February 10, 2021

Only eight days after President Joe Biden tasked the Occupational Safety and Health Administration (OSHA) with issuing revised guidance to employers on workplace safety during the COVID-19 pandemic, OSHA complied. OSHA's "Protecting Workers: Guidance on Mitigating and Preventing the Spread of COVID-19 in the Workplace" was posted January 29, 2021. This is the first time OSHA has published comprehensive recommendations on specific workplace COVID-19 prevention policies.

OSHA makes clear that its new guidance "is not a standard or regulation," "creates no new legal obligations," is "advisory in nature," and is merely "intended to assist employers in recognizing and abating hazards …" However, because OSHA's General Duty Clause requires employers to maintain a workplace "free from recognized hazards that are causing or likely to cause death or serious physical harm," carefully reviewing and following the guidance to the greatest extent possible is a good way to demonstrate compliance with the General Duty Clause. 

Some important, high-level elements of this new guidance include:

Implementing a COVID-19 Prevention Program
OSHA encourages employers to develop a COVID-19 prevention program that includes 15 key elements, including: 

  • Conducting a thorough hazard assessment to identify potential risks in the workplace; 
  • Identifying and implementing measures designed to limit the spread of COVID-19 in the workplace (discussed in our prior article), such as physical distancing in communal work areas, installing barriers where physical distancing cannot be maintained, providing employees with face coverings, and performing routine cleaning and disinfection; 
  • Considering modified policies for employees at higher risk of severe illness;
  • Directing workers who have or potentially have COVID-19 to stay home and quarantine; and
  • Recording and reporting COVID-19 cases if required (as detailed in our prior article).

The good news is that many employers already have these types of policies in place. A quick run-through of OSHA's checklist, and a fresh set of eyes on your current policies, can be an effective way to ensure your written policies are up-to-date and protect both your business and your employees. 

Vaccines
OSHA does not mandate employee vaccinations. However, it does encourage employers to make vaccines available at no cost to eligible employees or, at the very least, to provide information and training on the benefits and safety of vaccinations. (For more information on employees and vaccines, take a look at our recent article.)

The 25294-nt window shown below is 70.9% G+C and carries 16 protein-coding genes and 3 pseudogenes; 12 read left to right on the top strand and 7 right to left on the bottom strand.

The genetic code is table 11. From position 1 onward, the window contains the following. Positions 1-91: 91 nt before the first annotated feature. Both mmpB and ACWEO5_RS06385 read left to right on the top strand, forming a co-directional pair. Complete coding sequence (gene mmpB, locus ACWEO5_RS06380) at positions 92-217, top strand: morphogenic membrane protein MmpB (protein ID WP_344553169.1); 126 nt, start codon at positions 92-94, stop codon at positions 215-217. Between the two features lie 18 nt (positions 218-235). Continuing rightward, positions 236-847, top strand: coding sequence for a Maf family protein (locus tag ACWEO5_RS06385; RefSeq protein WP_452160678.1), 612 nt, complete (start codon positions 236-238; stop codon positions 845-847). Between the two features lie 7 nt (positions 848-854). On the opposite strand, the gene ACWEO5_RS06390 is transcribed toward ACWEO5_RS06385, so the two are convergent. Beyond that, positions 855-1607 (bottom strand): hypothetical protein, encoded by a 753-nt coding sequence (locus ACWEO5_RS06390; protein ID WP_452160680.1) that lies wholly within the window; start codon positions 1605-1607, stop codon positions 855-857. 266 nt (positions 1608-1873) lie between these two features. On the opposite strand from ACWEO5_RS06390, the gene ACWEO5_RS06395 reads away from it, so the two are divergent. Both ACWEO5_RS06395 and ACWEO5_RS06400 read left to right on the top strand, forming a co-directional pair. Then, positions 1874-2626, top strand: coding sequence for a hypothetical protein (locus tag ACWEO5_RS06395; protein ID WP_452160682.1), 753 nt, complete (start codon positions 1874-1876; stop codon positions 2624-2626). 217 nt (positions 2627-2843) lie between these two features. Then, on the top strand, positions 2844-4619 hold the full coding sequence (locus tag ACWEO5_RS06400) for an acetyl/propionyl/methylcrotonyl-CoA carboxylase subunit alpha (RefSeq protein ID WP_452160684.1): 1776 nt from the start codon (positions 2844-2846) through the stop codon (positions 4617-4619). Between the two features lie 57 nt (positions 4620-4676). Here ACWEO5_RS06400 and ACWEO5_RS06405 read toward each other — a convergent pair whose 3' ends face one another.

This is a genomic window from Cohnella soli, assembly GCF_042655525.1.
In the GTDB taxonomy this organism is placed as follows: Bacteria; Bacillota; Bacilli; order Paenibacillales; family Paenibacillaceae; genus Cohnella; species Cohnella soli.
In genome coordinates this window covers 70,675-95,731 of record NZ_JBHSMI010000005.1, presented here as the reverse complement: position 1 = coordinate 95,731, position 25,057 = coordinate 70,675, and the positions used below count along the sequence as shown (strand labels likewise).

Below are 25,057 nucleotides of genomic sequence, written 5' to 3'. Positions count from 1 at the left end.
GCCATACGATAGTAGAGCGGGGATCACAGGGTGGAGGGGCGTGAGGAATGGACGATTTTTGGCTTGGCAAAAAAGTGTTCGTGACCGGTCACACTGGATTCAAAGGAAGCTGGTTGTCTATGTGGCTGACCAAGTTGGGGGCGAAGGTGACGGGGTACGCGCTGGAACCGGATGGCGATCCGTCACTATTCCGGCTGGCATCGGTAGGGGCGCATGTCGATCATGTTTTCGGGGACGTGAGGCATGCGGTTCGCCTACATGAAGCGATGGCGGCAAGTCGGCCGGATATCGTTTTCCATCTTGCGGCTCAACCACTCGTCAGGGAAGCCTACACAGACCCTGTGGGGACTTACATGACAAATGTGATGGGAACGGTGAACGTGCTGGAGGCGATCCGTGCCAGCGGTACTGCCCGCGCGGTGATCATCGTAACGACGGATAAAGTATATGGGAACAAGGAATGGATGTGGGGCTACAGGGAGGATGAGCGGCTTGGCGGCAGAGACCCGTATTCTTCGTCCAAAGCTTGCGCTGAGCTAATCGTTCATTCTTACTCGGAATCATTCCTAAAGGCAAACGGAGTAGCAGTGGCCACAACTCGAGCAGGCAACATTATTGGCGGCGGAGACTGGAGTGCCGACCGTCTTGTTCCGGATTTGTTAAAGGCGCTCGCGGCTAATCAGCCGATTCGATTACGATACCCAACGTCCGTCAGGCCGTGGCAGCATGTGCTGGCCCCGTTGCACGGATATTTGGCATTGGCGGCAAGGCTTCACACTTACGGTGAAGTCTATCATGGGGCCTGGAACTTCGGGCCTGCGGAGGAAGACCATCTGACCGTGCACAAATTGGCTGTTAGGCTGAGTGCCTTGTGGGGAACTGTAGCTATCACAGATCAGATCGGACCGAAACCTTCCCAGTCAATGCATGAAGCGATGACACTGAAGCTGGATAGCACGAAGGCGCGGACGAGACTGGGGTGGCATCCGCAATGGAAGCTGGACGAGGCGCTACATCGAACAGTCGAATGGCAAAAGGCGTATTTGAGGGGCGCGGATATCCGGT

And, since there is not yet evidence that vaccines prevent COVID-19 transmission, the guidance also discourages employers from applying different safety standards to vaccinated and unvaccinated employees. For example, even employees who have been vaccinated should be required to continue wearing face coverings and remain physically distant. 

Employee Feedback and Participation

  • OSHA considers employee participation in developing effective COVID-19 prevention measures to be key. Employers are encouraged to involve employees in assessing safety hazards and developing a prevention program. 
  • Employers should implement effective employee training and communication standards (including making sure employees are provided information in a format and language they understand).
  • While employers are already prohibited from firing or discriminating against employees for raising concerns about workplace safety, employers are also encouraged to emphasize to workers that they won't be subject to retaliation for raising such concerns, and to consider setting up an anonymous process for workers to voice concerns about COVID-19 related hazards. 

So, What Does This Mean for Employers?
This article summarizes some key elements of OSHA's new guidance. We recommend that you review the guidance in its entirety and consider whether your existing policies should be updated in light of these new recommendations. Keep in mind that these guidelines go hand-in-hand with existing federal, state, and local requirements – they do not replace them.

The President's executive order also gives OSHA until March 15 to issue emergency standards, which we anticipate will be published in the coming weeks. Getting a jump-start on this guidance will set you up for a smoother transition when OSHA issues those emergency standards. 

If you haven't yet developed written COVID-19 safety policies, now is the time to do so. And, as always, our Labor & Employment group is here to assist.

This article contains material of general interest and should not be construed as legal advice or a legal opinion on any specific facts or circumstances. Under applicable rules of professional conduct, this content may be regarded as attorney advertising.